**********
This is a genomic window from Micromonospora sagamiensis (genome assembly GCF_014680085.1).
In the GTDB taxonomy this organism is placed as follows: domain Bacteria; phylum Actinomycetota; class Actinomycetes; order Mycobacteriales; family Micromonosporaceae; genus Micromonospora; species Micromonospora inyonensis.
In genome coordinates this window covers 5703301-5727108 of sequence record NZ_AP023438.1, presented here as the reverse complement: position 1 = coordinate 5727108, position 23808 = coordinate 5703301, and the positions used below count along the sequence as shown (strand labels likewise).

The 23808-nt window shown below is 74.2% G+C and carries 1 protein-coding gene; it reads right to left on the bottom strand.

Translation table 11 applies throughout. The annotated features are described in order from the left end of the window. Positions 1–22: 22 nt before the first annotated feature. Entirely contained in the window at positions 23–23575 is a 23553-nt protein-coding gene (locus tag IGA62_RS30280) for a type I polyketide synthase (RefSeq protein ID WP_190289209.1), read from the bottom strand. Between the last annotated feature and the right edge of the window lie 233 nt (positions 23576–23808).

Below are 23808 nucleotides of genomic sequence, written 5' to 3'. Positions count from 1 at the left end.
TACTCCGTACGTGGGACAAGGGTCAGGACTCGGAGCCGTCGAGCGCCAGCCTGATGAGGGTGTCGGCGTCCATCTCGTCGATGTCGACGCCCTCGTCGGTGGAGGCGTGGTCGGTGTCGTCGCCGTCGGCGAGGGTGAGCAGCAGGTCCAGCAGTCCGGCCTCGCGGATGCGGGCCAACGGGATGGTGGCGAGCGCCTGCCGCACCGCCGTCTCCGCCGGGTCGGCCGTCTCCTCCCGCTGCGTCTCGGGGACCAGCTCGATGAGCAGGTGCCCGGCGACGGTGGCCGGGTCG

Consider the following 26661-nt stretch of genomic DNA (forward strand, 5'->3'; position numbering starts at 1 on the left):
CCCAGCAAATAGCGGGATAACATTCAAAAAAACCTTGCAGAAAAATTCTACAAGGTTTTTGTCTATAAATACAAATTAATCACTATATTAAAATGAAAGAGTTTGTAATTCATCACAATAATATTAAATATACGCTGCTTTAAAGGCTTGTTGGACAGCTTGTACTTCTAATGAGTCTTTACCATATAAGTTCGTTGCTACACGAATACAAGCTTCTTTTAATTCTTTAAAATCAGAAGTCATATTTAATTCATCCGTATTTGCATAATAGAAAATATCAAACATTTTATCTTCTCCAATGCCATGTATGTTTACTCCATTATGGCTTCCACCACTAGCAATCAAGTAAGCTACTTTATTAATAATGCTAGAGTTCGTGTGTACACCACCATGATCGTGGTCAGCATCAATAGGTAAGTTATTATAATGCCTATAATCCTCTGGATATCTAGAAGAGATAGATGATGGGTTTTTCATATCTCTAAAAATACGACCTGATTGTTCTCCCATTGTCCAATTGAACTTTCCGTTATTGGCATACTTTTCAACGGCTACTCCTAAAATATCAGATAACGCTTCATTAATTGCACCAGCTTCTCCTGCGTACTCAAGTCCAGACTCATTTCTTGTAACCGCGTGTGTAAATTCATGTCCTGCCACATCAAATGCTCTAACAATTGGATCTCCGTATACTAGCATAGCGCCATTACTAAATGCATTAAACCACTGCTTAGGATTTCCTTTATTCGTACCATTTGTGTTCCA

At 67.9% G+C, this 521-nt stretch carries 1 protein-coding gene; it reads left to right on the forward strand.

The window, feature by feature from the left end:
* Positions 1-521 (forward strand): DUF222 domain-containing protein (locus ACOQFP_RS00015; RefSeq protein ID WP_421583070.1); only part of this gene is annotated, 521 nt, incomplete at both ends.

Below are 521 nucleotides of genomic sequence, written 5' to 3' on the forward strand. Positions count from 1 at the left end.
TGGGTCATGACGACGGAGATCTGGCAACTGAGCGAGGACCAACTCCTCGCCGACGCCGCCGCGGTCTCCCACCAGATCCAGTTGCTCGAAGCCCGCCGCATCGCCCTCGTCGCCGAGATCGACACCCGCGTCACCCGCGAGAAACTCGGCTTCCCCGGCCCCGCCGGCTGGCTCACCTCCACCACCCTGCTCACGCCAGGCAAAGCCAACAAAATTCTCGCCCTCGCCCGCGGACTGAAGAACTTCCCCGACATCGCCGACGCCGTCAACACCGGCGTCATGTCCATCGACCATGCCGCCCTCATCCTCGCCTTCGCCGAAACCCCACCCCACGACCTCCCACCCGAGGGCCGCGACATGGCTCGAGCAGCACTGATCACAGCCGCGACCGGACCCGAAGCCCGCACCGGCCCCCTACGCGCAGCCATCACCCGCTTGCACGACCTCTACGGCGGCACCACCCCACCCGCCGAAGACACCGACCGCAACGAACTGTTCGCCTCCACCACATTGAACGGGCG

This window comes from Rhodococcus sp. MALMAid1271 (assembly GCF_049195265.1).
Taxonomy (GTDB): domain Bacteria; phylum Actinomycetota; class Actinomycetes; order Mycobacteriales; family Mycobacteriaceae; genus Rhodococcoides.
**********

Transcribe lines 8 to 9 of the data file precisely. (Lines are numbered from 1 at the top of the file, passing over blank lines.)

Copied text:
Consider the following 26661-nt stretch of genomic DNA (forward strand, 5'->3'; position numbering starts at 1 on the left):
CCCAGCAAATAGCGGGATAACATTCAAAAAAACCTTGCAGAAAAATTCTACAAGGTTTTTGTCTATAAATACAAATTAATCACTATATTAAAATGAAAGAGTTTGTAATTCATCACAATAATATTAAATATACGCTGCTTTAAAGGCTTGTTGGACAGCTTGTACTTCTAATGAGTCTTTACCATATAAGTTCGTTGCTACACGAATACAAGCTTCTTTTAATTCTTTAAAATCAGAAGTCATATTTAATTCATCCGTATTTGCATAATAGAAAATATCAAACATTTTATCTTCTCCAATGCCATGTATGTTTACTCCATTATGGCTTCCACCACTAGCAATCAAGTAAGCTACTTTATTAATAATGCTAGAGTTCGTGTGTACACCACCATGATCGTGGTCAGCATCAATAGGTAAGTTATTATAATGCCTATAATCCTCTGGATATCTAGAAGAGATAGATGATGGGTTTTTCATATCTCTAAAAATACGACCTGATTGTTCTCCCATTGTCCAATTGAACTTTCCGTTATTGGCATACTTTTCAACGGCTACTCCTAAAATATCAGATAACGCTTCATTAATTGCACCAGCTTCTCCTGCGTACTCAAGTCCAGACTCATTTCTTGTAACCGCGTGTGTAAATTCATGTCCTGCCACATCAAATGCTCTAACAATTGGATCTCCGTATACTAGCATAGCGCCATTACTAAATGCATTAAACCACTGCTTAGGATTTCCTTTATTCGTACCATTTGTGTTCCA